Chora is a ‘changing room’ where subtle transformations arise and are enfolded into artifacts by way of formal methodologies. Differences are revealed in an on-going process that does not resemble what takes place in the building up of an image, but the routine of attending to and accounting for what is processed, allows for intimate lives and identities to be perceived and presented. Although chora cannot exist in physical terms, its immaterial nature that becomes real depicts an unseen world and mirrors the kind of activity that goes into the making of a work of art. The image, which rooted in evolutionary history, becomes a container for the uncontainable and a visual mimesis associated with incarnation that encourages complex readings of encounters with the divine.
Any philosophical or scientific theory resting on the notion of negation/divination suggests that we perceive some discontinuity in the surfaces of material objects. In his famous puzzle illustrated by a black spot on a white background, Charles Sanders Peirce (1893) demonstrates that it is meaningless to attribute any color to the dividing line between black and white. The line could be either black or white, or neither black nor white, yet, something could be inside or outside the space defined by the surface (Casati & Varzi 1994, pp. 10-11). A black hole on a white ground is a disposition of visual space that is perceived as two differently colored surfaces. The boundary line between these two surfaces delineates the form as a material object and at the same time envelopes the form and is part of the object of which it is a boundary. Together, boundary and hole comprise a disturbance for thinking about what can be pictured.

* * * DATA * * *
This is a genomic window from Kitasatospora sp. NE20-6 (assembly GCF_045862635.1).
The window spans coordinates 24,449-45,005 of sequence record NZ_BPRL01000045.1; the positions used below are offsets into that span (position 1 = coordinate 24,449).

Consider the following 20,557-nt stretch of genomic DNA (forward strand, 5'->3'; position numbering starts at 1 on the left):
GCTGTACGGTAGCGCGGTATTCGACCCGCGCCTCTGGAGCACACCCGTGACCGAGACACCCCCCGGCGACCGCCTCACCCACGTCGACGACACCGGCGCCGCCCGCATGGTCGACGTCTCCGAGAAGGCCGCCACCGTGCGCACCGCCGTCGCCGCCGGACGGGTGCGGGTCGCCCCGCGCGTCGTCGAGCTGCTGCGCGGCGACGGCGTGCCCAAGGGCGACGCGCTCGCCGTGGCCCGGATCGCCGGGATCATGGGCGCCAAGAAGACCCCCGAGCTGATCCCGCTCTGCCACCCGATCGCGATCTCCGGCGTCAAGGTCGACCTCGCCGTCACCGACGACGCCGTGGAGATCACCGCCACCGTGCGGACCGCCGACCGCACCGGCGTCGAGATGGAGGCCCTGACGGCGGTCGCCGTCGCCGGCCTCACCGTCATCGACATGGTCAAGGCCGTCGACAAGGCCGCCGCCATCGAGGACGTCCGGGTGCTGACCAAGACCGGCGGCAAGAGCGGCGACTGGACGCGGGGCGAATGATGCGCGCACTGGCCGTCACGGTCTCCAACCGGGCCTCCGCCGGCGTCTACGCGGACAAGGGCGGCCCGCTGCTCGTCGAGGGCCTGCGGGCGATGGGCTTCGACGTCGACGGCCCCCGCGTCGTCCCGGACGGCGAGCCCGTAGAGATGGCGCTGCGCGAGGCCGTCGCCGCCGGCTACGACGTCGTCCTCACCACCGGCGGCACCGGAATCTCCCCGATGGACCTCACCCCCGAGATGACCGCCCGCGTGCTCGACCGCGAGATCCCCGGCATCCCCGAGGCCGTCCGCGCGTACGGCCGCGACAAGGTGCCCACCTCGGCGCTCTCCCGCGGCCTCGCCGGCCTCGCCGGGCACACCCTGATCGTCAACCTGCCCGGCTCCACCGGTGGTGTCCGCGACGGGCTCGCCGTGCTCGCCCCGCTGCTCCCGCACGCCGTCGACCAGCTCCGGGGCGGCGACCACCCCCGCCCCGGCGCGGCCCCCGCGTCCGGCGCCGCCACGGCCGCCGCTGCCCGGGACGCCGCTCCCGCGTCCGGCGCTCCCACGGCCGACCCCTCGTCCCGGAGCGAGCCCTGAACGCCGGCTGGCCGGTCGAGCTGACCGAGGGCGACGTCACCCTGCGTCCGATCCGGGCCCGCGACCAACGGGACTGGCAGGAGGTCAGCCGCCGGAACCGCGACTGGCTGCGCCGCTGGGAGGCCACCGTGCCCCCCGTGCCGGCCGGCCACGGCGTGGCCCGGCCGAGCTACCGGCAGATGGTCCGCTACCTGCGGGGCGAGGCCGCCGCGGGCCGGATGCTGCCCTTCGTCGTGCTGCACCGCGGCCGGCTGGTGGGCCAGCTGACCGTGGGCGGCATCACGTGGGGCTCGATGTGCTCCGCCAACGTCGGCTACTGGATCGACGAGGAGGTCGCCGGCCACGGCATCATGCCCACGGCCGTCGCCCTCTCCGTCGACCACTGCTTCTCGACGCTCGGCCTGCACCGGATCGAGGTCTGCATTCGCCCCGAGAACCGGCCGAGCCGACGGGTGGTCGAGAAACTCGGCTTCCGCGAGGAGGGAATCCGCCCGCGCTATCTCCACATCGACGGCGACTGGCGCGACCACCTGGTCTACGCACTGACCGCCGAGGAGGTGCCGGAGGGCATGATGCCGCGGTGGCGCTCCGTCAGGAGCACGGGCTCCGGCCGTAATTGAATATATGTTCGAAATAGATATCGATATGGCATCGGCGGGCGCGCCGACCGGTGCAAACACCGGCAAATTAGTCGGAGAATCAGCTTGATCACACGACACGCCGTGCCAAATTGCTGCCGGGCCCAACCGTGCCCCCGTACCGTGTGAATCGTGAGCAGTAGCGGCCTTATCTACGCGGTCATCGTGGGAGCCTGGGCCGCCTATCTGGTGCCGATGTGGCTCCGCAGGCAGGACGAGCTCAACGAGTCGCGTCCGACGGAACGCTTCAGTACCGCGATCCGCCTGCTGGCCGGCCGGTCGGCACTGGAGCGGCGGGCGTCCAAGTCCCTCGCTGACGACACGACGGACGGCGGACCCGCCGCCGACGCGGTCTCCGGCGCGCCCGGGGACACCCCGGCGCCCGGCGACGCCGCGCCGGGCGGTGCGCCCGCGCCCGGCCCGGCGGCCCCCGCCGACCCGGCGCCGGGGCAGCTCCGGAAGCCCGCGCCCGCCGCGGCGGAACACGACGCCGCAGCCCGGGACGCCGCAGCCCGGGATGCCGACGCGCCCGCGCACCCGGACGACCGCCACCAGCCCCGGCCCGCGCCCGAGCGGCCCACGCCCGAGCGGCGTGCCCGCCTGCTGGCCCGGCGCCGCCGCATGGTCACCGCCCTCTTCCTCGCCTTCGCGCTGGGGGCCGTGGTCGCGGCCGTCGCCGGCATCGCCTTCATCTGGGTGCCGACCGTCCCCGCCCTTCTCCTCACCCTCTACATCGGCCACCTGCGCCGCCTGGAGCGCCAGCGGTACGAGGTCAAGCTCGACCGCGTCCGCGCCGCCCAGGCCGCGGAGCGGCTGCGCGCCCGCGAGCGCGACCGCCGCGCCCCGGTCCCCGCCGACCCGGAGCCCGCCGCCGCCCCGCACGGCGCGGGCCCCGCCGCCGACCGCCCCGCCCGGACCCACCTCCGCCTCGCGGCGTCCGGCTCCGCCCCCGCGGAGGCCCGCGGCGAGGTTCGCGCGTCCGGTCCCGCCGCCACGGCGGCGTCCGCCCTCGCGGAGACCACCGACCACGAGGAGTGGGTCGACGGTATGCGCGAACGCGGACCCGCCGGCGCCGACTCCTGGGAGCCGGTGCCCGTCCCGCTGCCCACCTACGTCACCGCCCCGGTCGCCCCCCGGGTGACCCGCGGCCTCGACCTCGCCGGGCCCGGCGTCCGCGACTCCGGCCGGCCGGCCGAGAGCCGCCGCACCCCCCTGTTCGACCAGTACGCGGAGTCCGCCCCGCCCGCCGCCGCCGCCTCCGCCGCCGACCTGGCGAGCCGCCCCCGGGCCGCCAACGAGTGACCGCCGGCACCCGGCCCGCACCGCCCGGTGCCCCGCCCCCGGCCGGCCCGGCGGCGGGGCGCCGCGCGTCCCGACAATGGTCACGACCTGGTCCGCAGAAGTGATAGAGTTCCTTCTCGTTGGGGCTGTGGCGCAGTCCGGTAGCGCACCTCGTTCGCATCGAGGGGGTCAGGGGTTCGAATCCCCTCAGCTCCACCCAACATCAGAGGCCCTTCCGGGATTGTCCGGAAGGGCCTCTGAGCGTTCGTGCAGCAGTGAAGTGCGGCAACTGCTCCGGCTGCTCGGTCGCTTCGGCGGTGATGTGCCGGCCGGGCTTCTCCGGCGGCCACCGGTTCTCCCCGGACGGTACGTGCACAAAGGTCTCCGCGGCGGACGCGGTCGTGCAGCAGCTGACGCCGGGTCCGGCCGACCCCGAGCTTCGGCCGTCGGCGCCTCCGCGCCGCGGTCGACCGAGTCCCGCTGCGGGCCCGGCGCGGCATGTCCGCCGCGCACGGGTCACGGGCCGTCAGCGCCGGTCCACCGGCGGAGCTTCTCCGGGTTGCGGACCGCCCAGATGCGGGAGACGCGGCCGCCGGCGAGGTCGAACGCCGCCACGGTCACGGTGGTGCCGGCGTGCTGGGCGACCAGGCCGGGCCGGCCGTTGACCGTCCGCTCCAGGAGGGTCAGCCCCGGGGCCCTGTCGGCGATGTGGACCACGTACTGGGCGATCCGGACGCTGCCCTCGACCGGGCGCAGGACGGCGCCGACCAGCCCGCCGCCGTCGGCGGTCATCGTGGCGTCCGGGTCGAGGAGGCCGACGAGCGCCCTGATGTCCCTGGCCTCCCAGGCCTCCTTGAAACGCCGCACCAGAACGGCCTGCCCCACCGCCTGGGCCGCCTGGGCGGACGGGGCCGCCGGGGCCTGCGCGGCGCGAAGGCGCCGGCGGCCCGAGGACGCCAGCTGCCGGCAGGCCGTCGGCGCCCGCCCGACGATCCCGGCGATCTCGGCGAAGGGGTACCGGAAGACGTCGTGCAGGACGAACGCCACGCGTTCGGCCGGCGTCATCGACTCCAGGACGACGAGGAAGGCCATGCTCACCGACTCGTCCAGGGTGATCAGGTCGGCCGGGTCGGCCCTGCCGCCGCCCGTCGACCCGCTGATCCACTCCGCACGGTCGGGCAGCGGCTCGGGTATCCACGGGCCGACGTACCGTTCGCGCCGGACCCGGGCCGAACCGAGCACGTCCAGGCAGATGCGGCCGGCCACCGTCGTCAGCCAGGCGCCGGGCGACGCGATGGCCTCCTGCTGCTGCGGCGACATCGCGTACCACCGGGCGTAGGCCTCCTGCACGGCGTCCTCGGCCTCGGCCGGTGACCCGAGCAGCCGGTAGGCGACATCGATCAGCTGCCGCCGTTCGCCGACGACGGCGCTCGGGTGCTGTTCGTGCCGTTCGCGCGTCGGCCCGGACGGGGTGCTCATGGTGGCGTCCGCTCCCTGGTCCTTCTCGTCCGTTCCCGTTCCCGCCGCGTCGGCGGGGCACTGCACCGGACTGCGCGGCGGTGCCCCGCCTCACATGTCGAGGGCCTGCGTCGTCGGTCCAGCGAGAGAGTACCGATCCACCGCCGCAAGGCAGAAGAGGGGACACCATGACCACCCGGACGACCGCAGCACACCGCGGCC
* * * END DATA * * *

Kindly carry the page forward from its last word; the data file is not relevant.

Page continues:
Physicist, Stephen Hawking and his group (2015), propose that information about matter is stored in the mysterious boundary that surrounds black holes (Grant, Sept. 3, 2015). This imaginary sphere is referred to as the “event horizon”, and anything that happens within this sphere is invisible. Whenever a disturbance takes place, a hologram that slides along the border secures information that drifts into the black hole, and when something leaks out, it carries the information out.
According to Professor Hawking (August 2015), there is another universe inside every black hole and black holes are possible gateways to other universes (Hruska, August 27, 2015). Hawking argues that if it were possible to pass through the “event horizon”, it would to be ‘sent’ by an object called a ‘white hole,’ on the other side. Theoretically, white holes are not known to exist, but Hawking suggests that they might have been responsible for the birth of our own universe. This theory, which is regarded as a solution to the “information paradox”, answers to the contradiction between the notion that black holes disappear along with the information they contain, and the law of physics, which says that information about the universe, is never lost.